Since 2002, daily Florida political news and commentary


UPDATE: Every morning we review and individually digest Florida political news articles, editorials and punditry. Our sister site, FLA Politics was selected by Campaigns & Elections as one of only ten state blogs in the nation
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Welcome To Florida Politics

Thanks for visiting. On a semi-daily basis we scan Florida's major daily newspapers for significant Florida political news and punditry. We also review the editorial pages and political columnists/pundits for Florida political commentary. The papers we review include: the Miami Herald, Sun-Sentinel, Palm Beach Post, Naples News, Sarasota Herald Tribune, St Pete Times, Tampa Tribune, Orlando Sentinel, the Daytona Beach News-Journal, Tallahassee Democrat, and, occasionally, the Florida Times Union; we also review the political news blogs associated with these newspapers.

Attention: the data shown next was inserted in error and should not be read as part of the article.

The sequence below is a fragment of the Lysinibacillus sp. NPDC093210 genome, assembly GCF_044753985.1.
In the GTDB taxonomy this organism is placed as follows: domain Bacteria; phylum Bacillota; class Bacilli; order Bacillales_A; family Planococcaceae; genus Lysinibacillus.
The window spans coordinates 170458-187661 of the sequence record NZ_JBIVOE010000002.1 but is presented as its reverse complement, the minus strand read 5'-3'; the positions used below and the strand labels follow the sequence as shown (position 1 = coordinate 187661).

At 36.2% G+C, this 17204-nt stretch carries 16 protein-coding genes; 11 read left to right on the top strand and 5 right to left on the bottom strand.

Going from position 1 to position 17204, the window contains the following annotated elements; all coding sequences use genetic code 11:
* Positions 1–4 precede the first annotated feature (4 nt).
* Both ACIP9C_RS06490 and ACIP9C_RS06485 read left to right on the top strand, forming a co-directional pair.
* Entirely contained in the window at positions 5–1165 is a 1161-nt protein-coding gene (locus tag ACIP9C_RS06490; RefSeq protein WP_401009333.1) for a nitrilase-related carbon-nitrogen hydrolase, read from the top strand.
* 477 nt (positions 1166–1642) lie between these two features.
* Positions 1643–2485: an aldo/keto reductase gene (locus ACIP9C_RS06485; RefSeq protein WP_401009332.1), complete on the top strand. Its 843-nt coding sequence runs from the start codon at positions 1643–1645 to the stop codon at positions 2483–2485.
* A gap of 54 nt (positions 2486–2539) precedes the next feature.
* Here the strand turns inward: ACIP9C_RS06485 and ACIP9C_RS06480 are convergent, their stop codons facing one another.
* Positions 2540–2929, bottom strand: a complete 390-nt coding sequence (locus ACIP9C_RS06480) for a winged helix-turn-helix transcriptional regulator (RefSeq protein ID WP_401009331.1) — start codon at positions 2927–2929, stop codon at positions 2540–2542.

For each story, column, article or editorial we deem significant, we post at least the headline and link to the piece; the linked headline always appears in quotes. We quote the headline for two reasons: first, to allow researchers looking for the cited piece to find it (if the link has expired) by searching for the original title/headline via a commercial research service. Second, quotation of the original headline permits readers to appreciate the spin from the original piece, as opposed to our spin.